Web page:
Leonardo da Vinci

Seeing the World Differently

Leonardo, Trickster

There were numerous reports of Leonardo's love of setting up elaborate games and puzzles for his own amusement, and that of his friends. Sometimes, these tricks were the spark for new inventions—a breathing tube morphed into the first scuba gear designs; a cart on springs became the first recorded "robot" in history.

Inventor of the Whoopee Cushion?

Leonardo loved playing tricks and games on his friends. He would throw elaborate dinner parties for his friends, inflate a pig's intestines (otherwise used to mix paints and keep them from drying out), hide it in full sight and laugh when it exploded underfoot.

Side-View Selfie?

He set up a system of mirrors to be able to paint his subjects (and his own portrait) from different angles, including the ability to draw his self-portrait in three-quarters view, a first.

Vegas-Style Shows

The Duke Ludovico di Sforza of Milan first hired Leonardo as a singer and musician. It is said the Maestro had a beautiful voice. The Duke later commissioned Leonardo to mount extravagant musicales and pageants for entertaining his noble guests at dinner.

Mirror Writing

Before there were copyright laws, there were pirates who would steal the ideas and creations of inventors, artists and musicians and claim them for their own. In Leonardo’s time, there was no law against it—and no Internet to search for copycats.

To keep his discoveries, inventions and ideas secret, Leonardo developed a system of mirror writing—writing from right to left, and often with unusual marks and punctuation—to throw copycats off the mark. But there's another reason many experts think Leonardo adopted this reverse-writing system: he was left-handed. And as Charley, a leftie herself, notes, smudging is a common side effect. Before the invention of the ballpoint pen in the 20th century—and for an artist in particular—smudging one's sketches made of ink, charcoal and chalk would have been a serious hazard of the trade.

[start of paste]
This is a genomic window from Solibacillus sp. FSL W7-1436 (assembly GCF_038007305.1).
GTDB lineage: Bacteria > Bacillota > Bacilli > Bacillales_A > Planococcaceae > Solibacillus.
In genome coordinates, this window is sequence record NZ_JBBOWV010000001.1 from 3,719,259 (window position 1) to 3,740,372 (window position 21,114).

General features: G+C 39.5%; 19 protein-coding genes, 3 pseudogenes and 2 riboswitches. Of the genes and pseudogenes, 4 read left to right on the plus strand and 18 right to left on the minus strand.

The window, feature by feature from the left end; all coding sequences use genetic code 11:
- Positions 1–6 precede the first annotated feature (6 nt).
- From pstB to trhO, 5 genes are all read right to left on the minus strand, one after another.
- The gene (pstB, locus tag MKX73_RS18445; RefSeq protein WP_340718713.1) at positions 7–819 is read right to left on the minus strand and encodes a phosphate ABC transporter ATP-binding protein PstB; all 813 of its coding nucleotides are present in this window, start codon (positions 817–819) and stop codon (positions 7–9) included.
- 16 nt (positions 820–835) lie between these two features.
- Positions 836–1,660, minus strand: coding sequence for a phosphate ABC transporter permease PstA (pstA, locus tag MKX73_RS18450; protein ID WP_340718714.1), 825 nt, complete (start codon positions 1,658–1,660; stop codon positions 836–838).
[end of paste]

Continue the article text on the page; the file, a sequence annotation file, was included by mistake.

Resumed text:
Sleep: a Secret Weapon?

As a well-spent day brings happy sleep, so a life well used brings happy death.

Leonardo da Vinci

It is rumored that Leonardo followed a weird sleep cycle: 20-minute naps every four hours! This may have been one of the secrets of why he was so productive—he had more awake time than the average person of his day (or ours!), whose sleep cycle without electric light might more closely follow the pattern of day and night.

It would seem that a mind like Leonardo's, going all the time, would not want to spend a full eight hours in sleep. The novelist Matteo Bandello saw Leonardo at work on his famous masterpiece, "The Last Supper." Bandello wrote that on some days Leonardo would paint from morning till night without stopping to eat. Then for three or four days he would not paint at all. He would often just stand and look at the painting. Seems like an unusual schedule, but perhaps this is an indication of the creative process at work.

We do know he invented a night clock-candle to track what a sundial could not—perhaps so he could work through the night.

Inventing the Future

Think about the world back before the Internet, before TV, before phones, before electricity: it was very difficult to get information. There were books, but most people were illiterate. Schooling didn't become public and universal until the 1800s in the United States, much later elsewhere.

So how could Leonardo da Vinci, a self taught man, create, discover and invent everything from a model for the airplane to a submarine to a bridge whose design is being replicated around the world today?

Ask Charley, and she'll tell you it's because she ended up teaching Leonardo—about gravity, the Internet, and Einstein's Theory of Relativity!

However it happened, it seems without question that da Vinci was bent on inventing the future. How he did it is, perhaps, the ultimate mystery.

First Human to Land on Mars!

Given da Vinci's passion to discover the secrets of manned flight, and the future he foresaw, it is a tribute to the Universal Genius that he would be the "first human" to land on Mars. A digital replica of Leonardo's Codex on the Flight of Birds, along with a copy of his self-portrait, were placed aboard the Curiosity spacecraft destined for Mars where the ship landed safely on December 22, 2013.